So it’s tax season, and you’re trying to figure out how much tax you owe this year. You may be surprised to find that you and the IRS seem to disagree on your precise income. To prevent that surprise, you need to know about taxable income.
Simple time tracking that syncs with payroll.
Your taxable income determines your tax rates, which in turn determines precisely how much money you owe the government in tax.
How do I calculate my taxable income?
Your taxable income is determined by taking your adjusted gross income (AGI) and subtracting any allowable deductions.
So what are allowable deductions? You may know them as the standard deduction or itemized deductions (also known as itemizing your return).
Taxable income = adjusted gross income – (standard deduction or itemized deductions)
The standard deduction is a flat number. For 2019, the standard deduction is:
- Single: $12,200
- Married filing jointly: $24,400
- Married filing separately: $12,200
- Head of household: $18,350
Or, you can itemize your return and add up all the deductions you qualify for. Common deductions include:
- Charitable donations
- Interest on your home mortgage
- Medical and dental expenses that exceed 7.5% of your AGI
Generally, people take the standard deduction—unless their itemized deductions are higher or they’re not eligible for the standard deduction.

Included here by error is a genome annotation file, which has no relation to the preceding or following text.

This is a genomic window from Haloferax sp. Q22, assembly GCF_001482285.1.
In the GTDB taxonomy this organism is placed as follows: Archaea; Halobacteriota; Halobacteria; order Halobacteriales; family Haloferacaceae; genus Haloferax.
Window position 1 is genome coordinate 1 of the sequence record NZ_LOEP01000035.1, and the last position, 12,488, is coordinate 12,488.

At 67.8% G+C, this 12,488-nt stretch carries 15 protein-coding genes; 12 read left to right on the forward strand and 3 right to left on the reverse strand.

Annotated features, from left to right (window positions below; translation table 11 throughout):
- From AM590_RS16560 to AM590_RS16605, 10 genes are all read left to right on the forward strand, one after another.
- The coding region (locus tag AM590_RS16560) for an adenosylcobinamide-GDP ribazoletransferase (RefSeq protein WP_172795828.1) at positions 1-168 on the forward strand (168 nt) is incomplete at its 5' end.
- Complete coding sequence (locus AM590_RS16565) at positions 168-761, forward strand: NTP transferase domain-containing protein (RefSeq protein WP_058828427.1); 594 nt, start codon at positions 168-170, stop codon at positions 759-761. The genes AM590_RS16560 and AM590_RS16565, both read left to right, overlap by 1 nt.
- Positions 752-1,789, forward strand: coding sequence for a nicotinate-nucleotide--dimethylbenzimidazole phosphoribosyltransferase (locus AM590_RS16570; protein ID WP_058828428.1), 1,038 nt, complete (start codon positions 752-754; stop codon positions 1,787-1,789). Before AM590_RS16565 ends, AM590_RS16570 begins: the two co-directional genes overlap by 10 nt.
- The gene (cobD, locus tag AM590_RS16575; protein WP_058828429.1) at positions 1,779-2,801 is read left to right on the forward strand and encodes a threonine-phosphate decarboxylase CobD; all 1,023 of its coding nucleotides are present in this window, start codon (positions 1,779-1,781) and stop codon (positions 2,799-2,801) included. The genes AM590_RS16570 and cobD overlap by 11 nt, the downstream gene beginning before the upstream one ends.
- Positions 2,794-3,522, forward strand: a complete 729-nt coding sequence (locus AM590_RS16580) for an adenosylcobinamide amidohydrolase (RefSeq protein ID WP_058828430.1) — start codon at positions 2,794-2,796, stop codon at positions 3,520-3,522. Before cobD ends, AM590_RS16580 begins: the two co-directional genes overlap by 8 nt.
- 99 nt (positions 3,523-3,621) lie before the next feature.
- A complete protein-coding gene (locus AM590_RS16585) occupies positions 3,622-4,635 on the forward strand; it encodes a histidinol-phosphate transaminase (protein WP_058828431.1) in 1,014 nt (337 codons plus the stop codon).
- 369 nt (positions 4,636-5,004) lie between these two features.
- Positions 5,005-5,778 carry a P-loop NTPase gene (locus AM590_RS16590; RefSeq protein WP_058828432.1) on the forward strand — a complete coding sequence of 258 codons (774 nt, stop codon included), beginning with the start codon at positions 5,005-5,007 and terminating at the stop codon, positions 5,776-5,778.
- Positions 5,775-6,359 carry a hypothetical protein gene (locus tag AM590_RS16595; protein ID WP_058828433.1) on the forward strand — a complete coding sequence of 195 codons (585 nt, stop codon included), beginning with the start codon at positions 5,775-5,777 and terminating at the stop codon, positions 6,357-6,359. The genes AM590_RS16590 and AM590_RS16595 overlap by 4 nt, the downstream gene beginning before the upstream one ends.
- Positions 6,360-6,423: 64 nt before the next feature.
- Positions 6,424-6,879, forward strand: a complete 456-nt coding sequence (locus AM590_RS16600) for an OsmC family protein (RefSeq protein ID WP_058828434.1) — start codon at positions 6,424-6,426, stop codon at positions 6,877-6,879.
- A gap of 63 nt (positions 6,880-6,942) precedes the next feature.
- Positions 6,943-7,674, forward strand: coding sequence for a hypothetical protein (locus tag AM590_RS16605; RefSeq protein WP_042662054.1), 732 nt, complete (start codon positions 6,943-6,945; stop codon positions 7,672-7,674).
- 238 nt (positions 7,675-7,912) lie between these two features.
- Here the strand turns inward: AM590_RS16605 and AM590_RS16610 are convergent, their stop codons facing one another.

So let’s say your AGI for the year is $78,000, and you’re filing as the head of household. You realize the standard deduction is higher than your itemized deductions, so you choose to take the standard deduction for a head of household, which is $18,350. That makes your taxable income $60,000 for the year.
$78,000 (AGI) – $18,350 (standard deduction) = $59,650 (taxable income)
What types of income are taxable?
Great, now that you know the IRS’ definition of taxable income, you’re probably wondering, just what sort of income is taxable?
Income that is taxable includes both earned and unearned income.
Earned income is true to its name: it is money you earned. Examples include:
- Long-term disability benefits
- Net earnings if you are self-employed
- Union strike benefits
Unearned income includes other forms of money you receive, such as:
- Child support
- Interest and dividends
- Retirement income
- Unemployment benefits
Is any of my income nontaxable?
Yes! Not all sources of income are taxable.
Nontaxable income can be finicky, and the best way to sort out the particulars is to consult your accountant. But here are a few situations where income may not be taxable:
- Adoption expenses covered by your employer
- Educational assistance provided by your employer, up to $5,250
- Health insurance premiums paid by your employer
- Qualified transportation benefits, including transit or parking passes or bicycle commuting reimbursements
- Retirement planning services provided by your employer